In 2002 the Australian Parliament enacted legislation which prohibited both therapeutic and reproductive embryonic cloning. Just four years later, in December 2006, this same legislation was amended, reversing the prohibition on therapeutic cloning, while retaining the ban on reproductive cloning. The Prime Minister, sensing the political mood, allowed a conscience vote. This contrasted with his decision several months earlier against introducing any changes to the 2002 Act, despite 54 recommendations having been made by a Statutory Review Committee. Approval of the legislation had as much to do with the careful drafting of the provisions as with any rational, social or scientific factor. The legislation is narrow in scope, retains an absolute prohibition on reproductive cloning and contains strict regulations with heavy criminal penalties. The Act requires a review after three years. A number of questions remain. Does stem cell research demand a global rather than a local approach, by way of an international Covenant? Does the legal status of a cloned embryo need further examination? Will the embryo have a separate legal standing recognised by law? These are some of the questions which will need addressing as the law tries to keep up with science.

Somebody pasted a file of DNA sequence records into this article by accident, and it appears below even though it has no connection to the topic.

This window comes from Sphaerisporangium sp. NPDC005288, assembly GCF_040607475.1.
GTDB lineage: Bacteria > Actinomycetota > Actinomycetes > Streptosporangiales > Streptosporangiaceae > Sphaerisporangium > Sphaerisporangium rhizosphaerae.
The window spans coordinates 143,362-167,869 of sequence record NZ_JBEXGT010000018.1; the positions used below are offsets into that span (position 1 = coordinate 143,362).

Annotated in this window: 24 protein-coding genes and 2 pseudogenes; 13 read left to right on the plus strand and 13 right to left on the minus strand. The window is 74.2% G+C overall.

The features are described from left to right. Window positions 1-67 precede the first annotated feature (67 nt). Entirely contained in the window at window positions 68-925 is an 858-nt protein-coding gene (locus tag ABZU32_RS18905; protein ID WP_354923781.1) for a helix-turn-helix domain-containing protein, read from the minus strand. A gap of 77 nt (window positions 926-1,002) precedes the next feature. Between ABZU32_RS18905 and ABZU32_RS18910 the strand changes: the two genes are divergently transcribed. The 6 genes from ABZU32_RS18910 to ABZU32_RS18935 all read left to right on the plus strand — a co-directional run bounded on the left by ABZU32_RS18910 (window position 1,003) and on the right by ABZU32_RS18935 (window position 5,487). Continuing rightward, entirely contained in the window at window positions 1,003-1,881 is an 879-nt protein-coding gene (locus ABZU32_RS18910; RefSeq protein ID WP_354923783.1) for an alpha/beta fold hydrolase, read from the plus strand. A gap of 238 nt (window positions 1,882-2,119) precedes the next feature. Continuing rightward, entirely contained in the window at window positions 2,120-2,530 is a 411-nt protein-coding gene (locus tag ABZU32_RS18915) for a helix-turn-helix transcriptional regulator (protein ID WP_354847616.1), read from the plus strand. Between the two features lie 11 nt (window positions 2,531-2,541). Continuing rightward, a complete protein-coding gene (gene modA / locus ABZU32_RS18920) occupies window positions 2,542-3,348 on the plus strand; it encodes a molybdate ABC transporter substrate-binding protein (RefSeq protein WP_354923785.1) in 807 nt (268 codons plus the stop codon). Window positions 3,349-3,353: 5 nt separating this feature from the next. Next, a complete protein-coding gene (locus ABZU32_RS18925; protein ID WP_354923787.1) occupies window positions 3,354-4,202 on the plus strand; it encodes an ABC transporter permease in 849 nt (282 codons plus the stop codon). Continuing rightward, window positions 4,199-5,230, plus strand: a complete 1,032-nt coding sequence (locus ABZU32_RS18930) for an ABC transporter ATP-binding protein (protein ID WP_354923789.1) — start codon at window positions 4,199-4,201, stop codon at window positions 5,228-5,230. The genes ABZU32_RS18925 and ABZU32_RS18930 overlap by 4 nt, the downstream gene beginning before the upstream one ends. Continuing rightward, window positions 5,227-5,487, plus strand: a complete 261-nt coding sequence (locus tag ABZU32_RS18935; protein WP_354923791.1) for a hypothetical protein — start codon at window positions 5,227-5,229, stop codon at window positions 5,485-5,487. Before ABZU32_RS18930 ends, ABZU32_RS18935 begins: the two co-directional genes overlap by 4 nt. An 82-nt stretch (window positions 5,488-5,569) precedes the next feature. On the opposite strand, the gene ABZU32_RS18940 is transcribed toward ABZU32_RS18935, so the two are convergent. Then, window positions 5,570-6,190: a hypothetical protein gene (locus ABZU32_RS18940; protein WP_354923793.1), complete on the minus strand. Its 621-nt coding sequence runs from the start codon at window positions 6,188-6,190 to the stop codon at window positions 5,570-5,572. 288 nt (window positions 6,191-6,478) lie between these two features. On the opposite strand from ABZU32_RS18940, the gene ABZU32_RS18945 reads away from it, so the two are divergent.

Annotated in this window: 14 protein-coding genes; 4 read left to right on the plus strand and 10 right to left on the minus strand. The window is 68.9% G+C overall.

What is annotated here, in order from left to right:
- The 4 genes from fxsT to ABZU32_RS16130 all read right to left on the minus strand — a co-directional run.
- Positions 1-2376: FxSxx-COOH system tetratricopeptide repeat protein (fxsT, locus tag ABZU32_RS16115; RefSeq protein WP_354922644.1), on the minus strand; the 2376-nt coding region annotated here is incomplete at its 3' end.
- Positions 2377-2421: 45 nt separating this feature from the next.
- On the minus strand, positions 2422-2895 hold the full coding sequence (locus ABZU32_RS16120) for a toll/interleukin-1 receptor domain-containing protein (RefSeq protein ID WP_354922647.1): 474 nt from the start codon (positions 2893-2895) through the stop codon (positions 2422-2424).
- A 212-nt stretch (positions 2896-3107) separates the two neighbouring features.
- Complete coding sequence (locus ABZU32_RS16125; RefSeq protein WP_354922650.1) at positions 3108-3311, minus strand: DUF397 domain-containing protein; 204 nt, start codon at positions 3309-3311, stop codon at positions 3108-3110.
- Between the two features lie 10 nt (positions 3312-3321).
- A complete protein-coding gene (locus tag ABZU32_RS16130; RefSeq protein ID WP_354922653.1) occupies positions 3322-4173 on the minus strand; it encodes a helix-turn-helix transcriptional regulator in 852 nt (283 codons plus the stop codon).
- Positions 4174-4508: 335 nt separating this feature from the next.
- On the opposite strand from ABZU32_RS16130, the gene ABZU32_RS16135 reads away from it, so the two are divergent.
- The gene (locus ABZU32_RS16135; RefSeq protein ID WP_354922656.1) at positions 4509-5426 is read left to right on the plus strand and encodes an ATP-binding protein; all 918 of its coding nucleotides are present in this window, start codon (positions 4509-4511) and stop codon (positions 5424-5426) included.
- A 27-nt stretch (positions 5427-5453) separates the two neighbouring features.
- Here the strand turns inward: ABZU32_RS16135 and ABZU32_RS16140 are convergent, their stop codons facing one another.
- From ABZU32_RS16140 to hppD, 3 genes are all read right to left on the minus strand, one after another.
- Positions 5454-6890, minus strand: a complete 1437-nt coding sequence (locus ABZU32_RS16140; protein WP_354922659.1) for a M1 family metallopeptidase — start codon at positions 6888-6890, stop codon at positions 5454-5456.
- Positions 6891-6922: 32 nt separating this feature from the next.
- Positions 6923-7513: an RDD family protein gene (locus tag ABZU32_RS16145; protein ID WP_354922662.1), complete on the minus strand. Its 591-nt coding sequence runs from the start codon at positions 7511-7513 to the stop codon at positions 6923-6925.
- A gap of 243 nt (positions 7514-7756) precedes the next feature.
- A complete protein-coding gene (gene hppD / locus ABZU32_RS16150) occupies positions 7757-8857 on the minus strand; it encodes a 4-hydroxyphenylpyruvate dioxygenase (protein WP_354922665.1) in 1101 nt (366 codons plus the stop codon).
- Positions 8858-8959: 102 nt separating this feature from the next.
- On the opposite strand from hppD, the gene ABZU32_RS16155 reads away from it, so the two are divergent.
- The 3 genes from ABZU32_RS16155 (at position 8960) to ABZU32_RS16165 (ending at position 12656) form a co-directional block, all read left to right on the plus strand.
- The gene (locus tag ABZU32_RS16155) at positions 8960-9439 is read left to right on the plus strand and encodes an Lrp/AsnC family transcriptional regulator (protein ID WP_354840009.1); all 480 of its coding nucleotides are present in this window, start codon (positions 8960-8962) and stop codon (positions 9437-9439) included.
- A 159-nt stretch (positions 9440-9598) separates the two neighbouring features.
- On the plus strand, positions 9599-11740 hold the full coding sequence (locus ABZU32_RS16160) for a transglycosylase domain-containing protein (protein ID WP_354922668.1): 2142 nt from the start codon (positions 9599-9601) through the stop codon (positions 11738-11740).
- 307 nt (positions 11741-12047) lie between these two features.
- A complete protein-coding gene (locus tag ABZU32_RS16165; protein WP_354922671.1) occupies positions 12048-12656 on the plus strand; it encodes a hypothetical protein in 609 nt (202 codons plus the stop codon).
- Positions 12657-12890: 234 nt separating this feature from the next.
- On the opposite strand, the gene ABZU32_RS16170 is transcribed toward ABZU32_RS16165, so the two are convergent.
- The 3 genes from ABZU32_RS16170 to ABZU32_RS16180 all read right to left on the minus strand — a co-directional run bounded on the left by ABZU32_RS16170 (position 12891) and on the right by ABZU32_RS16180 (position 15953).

Date of this Version
Irene Nemes, "Therapeutic cloning in Australia: One small stem from man, one giant leap for mankind" (August 2008). University of New South Wales Faculty of Law Research Series 2008. Working Paper 53.